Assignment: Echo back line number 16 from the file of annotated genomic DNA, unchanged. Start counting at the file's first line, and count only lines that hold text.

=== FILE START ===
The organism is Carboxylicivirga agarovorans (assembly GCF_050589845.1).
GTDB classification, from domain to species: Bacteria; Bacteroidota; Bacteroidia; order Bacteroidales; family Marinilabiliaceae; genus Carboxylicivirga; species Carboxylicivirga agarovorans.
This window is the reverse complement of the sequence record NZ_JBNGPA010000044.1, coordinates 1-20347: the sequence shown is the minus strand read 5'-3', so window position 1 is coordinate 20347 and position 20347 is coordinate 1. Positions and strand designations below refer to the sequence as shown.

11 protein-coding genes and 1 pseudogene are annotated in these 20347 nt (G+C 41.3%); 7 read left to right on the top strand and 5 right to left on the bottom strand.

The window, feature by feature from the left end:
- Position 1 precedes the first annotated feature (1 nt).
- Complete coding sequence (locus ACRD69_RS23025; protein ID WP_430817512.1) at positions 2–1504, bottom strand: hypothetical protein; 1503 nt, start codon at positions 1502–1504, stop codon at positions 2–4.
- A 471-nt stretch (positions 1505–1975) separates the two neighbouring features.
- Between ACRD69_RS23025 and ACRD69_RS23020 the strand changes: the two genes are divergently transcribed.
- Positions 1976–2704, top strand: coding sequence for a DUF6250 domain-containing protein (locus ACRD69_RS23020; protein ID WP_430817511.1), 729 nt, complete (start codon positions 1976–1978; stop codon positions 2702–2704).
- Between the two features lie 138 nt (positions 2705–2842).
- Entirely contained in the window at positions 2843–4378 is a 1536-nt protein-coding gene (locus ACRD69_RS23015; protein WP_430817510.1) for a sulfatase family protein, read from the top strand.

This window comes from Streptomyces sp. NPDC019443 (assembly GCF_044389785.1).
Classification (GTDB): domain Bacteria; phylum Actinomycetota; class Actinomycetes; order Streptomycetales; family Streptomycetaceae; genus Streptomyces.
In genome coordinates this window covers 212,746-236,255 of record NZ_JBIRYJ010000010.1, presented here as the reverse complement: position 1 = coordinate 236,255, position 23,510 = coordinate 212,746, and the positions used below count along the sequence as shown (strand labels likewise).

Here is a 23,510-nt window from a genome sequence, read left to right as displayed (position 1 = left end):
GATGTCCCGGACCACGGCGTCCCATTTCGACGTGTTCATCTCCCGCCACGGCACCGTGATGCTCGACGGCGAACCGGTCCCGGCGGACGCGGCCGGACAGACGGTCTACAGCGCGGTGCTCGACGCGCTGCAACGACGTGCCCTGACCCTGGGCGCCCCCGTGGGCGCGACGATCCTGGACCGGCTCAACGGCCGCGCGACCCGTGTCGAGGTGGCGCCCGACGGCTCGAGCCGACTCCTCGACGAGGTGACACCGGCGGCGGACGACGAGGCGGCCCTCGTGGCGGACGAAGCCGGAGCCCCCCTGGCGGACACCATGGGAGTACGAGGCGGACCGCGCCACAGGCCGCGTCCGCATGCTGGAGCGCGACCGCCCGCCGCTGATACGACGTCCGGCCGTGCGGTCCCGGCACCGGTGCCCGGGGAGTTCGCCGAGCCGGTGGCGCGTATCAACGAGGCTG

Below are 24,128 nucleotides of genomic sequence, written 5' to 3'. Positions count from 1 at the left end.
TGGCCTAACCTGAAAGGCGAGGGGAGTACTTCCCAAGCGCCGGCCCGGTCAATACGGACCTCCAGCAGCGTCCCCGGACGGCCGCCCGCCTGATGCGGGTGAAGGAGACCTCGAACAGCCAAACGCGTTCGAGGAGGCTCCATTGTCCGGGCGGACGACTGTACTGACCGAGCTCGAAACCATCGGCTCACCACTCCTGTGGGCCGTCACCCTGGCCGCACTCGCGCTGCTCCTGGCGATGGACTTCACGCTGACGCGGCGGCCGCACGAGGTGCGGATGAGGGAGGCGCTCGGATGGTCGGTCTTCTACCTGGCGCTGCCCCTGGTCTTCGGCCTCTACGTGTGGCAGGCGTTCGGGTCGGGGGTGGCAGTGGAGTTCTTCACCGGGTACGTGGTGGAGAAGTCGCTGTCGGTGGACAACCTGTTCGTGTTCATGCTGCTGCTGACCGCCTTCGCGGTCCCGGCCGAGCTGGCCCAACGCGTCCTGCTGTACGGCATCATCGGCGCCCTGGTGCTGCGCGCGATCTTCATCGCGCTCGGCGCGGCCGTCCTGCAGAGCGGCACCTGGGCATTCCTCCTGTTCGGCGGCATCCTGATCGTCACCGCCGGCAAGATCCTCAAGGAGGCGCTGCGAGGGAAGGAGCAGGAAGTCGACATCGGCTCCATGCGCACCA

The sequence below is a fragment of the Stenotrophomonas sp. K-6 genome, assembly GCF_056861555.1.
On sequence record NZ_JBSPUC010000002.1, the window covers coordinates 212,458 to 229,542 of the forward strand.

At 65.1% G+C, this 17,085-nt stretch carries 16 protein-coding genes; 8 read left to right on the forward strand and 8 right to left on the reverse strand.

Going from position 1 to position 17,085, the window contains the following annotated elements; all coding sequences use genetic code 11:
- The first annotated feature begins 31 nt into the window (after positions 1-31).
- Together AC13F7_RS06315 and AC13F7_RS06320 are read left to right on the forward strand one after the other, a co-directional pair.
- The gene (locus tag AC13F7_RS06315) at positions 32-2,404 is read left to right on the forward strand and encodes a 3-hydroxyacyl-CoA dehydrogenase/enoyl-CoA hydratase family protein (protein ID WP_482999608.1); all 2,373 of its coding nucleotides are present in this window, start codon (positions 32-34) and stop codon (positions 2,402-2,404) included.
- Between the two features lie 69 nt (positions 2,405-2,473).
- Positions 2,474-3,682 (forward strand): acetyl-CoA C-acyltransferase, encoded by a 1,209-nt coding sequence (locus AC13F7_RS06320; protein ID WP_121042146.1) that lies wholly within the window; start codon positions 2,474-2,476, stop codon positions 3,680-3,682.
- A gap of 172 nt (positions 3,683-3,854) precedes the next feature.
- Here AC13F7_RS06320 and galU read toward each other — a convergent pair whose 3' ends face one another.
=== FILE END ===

Here is a 23,510-nt window from a genome sequence, read left to right as displayed (position 1 = left end):